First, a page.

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Dedicating his life to the progressive social change movement, Ted Glick currently focuses on the climate crisis through writing, speaking and activism.
Talkupy Radio with Annie Lindstrom welcomes Ted, National Campaign Coordinator of Chesapeake Climate Action Network, to the show on Tuesday Dec. 9 at 11 am ET.
We will discuss the climate crisis and what we need to do during the next two years to turn things around. We'll also talk about what it takes to build movements to tackle specific issues and spark transformational change worldwide.
For more information on Ted go to tedglick.com or Facebook.
Program Summary date
Hear Rep. Bill Otto and "the Lineball Sisters" discuss all manner of smalltown life in Kansas in the second hour after these news stories.
Counterspin (30 min.)
Description: This week on CounterSpin: A Rolling Stone account of a shocking gang rape at the University of Virginia got wide attention in the media for shining a spotlight on campus sexual assaults. But now critics are saying the magazine's approach was flawed, and some wonder if the whole thing is a hoax. Investigative reporter Lindsay Beyerstein joins us to talk about the piece and what the critics are missing.
Free Speech Radio News (30 min.)
Protests grow nationwide after no charges in Eric Garner police choke hold death
UN climate talks open in Lima, activists hold parallel summit
Opponents of LNG export terminal at Cove Point say FERC rubber-stamps projects
A visit to the Kigali Genocide Memorial in Rwanda
Colorado apologizes 150 years after the Sand Creek Massacre
Florida judge issues ruling in favor of Food Not Bombs feedings
Co-hosted during the second hour with Rep. Bill Otto, formerly of the 9th district, in the Kansas legislature listen in to conversations with "Traditional Republicans" who have lived small town life in Kansas across the generations.
Eric Hsieh, regulatory affairs manager with A123 Systems, discusses a proposed rule change by FERC, the Federal Energy Regulatory Commission, regarding compensation for frequency regulation services on the wholesale power market. If passed, the change would establish a pay-for-performance model for compensating frequency regulation, which would be favorable for battery energy storage systems and other fast-ramping resources.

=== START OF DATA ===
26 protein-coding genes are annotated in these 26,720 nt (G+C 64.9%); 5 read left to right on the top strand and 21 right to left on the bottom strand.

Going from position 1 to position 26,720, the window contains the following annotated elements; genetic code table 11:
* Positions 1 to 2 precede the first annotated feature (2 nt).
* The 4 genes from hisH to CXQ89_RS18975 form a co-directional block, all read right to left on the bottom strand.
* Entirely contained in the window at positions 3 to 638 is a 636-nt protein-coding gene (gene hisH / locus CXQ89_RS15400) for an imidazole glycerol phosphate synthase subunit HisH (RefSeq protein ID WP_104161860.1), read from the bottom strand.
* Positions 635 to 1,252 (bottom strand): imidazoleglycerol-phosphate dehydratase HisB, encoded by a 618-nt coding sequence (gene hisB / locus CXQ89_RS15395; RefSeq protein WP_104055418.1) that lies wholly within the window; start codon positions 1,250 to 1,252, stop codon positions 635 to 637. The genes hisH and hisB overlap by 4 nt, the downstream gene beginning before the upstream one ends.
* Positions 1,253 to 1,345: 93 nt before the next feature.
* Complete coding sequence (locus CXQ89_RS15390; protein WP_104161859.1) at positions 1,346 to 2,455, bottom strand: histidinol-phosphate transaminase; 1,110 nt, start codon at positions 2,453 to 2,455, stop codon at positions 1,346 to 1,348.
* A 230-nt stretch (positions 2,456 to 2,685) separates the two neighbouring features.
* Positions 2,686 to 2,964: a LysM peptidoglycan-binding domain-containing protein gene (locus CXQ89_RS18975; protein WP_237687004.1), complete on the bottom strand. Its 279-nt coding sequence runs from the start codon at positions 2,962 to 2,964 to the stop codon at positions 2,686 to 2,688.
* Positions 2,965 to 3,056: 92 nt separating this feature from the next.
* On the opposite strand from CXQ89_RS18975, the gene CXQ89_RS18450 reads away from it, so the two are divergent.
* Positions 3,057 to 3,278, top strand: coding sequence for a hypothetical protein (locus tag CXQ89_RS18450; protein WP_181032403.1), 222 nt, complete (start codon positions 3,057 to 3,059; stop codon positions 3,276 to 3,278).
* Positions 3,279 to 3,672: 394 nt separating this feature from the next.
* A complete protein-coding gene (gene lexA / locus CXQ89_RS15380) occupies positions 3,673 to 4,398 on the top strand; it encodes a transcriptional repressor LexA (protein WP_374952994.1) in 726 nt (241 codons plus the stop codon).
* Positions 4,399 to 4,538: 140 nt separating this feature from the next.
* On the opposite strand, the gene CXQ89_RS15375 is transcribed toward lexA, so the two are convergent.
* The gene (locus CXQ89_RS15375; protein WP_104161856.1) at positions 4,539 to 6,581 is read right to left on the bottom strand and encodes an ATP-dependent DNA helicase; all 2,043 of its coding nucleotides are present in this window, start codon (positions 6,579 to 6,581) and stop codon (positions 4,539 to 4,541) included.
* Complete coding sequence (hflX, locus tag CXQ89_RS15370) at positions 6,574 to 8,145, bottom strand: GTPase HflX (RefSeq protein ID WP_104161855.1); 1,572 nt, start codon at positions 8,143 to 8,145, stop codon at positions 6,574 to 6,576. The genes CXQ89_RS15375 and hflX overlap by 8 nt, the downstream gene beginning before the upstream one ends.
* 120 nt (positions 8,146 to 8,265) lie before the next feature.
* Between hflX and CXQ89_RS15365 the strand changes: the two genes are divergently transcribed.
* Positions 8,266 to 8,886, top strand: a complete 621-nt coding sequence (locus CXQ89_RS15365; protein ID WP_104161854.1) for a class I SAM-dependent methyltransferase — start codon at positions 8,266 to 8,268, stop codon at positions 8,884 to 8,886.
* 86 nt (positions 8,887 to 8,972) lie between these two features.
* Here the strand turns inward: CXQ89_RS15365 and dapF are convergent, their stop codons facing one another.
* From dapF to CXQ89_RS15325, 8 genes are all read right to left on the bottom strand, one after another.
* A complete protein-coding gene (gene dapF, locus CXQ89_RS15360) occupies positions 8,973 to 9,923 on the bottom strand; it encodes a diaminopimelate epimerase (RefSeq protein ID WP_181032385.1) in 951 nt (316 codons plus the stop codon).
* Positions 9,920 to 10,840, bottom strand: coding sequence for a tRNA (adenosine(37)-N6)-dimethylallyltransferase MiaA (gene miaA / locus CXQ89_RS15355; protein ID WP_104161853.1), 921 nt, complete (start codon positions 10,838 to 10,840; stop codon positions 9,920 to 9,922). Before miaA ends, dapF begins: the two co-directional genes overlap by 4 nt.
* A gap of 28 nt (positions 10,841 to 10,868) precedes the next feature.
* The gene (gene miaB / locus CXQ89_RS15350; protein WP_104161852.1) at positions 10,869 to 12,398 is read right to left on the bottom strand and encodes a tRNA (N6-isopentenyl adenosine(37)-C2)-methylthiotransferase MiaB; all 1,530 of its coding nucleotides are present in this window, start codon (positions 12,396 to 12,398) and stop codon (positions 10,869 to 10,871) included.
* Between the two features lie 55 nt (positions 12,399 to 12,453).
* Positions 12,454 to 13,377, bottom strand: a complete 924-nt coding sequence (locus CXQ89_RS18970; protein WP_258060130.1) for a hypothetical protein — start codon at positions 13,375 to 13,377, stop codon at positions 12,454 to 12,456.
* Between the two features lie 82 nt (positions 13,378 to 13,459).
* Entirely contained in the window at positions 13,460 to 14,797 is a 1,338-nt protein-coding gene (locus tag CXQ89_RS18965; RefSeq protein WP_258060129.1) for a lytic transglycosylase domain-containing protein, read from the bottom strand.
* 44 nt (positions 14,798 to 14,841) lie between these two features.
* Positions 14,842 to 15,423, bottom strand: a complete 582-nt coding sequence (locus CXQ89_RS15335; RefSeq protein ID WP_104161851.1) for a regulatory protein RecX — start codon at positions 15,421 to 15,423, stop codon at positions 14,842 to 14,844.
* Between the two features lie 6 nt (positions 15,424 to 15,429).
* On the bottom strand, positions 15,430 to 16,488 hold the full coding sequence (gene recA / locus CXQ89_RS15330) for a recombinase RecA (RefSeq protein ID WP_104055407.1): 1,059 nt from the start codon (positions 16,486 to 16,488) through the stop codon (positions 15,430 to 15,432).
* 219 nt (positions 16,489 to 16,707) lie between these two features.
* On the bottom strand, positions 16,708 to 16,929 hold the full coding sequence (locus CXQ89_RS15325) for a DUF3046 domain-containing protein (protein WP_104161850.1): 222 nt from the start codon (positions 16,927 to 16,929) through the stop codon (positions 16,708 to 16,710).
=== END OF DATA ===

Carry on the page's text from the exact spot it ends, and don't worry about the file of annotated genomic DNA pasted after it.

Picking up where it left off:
Shari Tarantino President of the board at Orca Conservancy.
Orca Conservancy, along with four other conservation groups, the Pacific Whale Watch Association, and the treaty tribes of Washington State are requesting your participation in opposing the Admiralty Inlet Pilot Tidal FERC Project No. 12690, to be sited on the east side of Admiralty Inlet in Puget Sound, Washington, about 1 kilometer west of Admiralty Head and part of Whidbey Island. Our opposition is not against ‘green alternative energy’, but we do oppose the current site chosen.
This OpenHydro Pilot Tidal Turbine Project could have detrimental impacts on our treasured Endangered Southern Resident Killer Whale (SRKW) population, as well as affecting transient orcas and 12 other Federally Protected ESA species, including Chinook Salmon, Chum Salmon, North Pacific Humpback Whales, and the Eastern Stellar Sea Lion.
The Endangered Southern Resident Community of Killer Whales (SRKWs) is now at the lowest population number in more than a decade. The three family groups, J, K and L Pod, currently stand at 80 members, (Center for Whale Research, 7/2013). Adding insult to injury, there have been no calves born this year despite recovery plans in place in Canada and the U.S.
What clearly needs to be understood is that tidal energy production is still very much in its infancy. That the amount of power produced so far has been small. Currently, only two commercial-sized tidal power plants operate in the world. One is located in La Rance, France; the other is in Annapolis Royal, Nova Scotia, Canada.
Sign the petition here: PETITION
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